Worm Breeder's Gazette 14(3): 41 (June 1, 1996)

These abstracts should not be cited in bibliographies. Material contained herein should be treated as personal communication and should be cited as such only with the consent of the author.

An activating mutation in the G protein gene gsa-1 results in neural degeneration

Hendrik C. Korswagen1, Jong-Hyuk Park2, Yasumi Ohshima2, Ronald H.A. Plasterk1

1 Division of Molecular Biology, The Netherlands Cancer Institute, Plesmanlaan 121, 1066 CX Amsterdam, The Netherlands
2 Department of Biology, Faculty of Science, Kyushu University, Hakozaki, Fukuoka 812, Japan

Heterotrimeric G proteins relay information from transmembrane receptors to various intracellular effector systems. We cloned a C. elegans homolog of Gsalpha, the G protein alpha-subunit gene that couples to adenylate cyclase. gsa- 1 encodes a 375 amino acid protein that is 66% identical to rat Gsalpha. A gsa-1 GFP reporter construct is expressed throughout the nervous system and in muscle cells, including body wall muscles, the pharyngeal muscle cells and the muscle cells of the vulva. gsa-1 is an essential gene; loss of function of gsa-1 results in larval lethality. Animals homozygous for the deletion allele gsa-1(pk75) arrest in the first stage of larval development.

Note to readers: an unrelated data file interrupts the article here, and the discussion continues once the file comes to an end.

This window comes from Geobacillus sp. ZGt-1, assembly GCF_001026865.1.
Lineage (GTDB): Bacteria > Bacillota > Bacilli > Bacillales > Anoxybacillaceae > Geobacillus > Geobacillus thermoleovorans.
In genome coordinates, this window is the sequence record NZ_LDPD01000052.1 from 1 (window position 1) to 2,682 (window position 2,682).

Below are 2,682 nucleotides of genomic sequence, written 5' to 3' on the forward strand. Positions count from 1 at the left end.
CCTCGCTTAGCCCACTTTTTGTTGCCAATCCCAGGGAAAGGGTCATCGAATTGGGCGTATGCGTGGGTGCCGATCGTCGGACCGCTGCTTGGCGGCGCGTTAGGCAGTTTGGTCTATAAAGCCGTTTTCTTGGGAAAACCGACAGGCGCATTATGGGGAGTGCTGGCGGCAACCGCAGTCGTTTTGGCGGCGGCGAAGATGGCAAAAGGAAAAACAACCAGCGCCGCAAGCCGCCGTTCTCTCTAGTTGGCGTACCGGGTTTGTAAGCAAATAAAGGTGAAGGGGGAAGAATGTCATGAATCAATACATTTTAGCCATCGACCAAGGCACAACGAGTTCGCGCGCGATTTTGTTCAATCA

We analyzed the effects of a dominant activating mutation of gsa-1. To generate a constitutively active mutation in gsa-1, we mutated a conserved glutamine to a leucine (Q208L) in the gsa-1 sequence. This mutation destroys the GTPase activity of the G protein and locks it in the active state. Introduction of this dominant active gsa-1QL construct in transgenic animals results in lethality of the F1 transformants. Animals show vacuoles at the positions of neurons in the ventral nerve cord, the nerve ring and neurons in the tail. In addition, there is a strong hypercontraction of body wall muscle cells. Identical phenotypes are produced by expression of gsa-1QL under heat-shock promotor control. The phenotype of the vacuolated neurons is similar to the neural degeneration observed in the degenerin ion channel mutants, suggesting that gsa- 1QL activates ion channels and that an ion imbalance leads to the observed vacuolated neurons. The dominant degenerin channel mutations are suppressed by loss of function mutations in mec-6(e1342). We tested if mec-6 could also suppress the neural degeneration of gsa-1QL. mec- 6;gsa-1QL double mutants still show the gsa-1QL induced neural degeneration. Therefore, gsa-1QL may not act via degenerin type ion channels.

Suppressor screens and pharmacological studies to identify the possible gsa-1QL activated ion channels are in progress.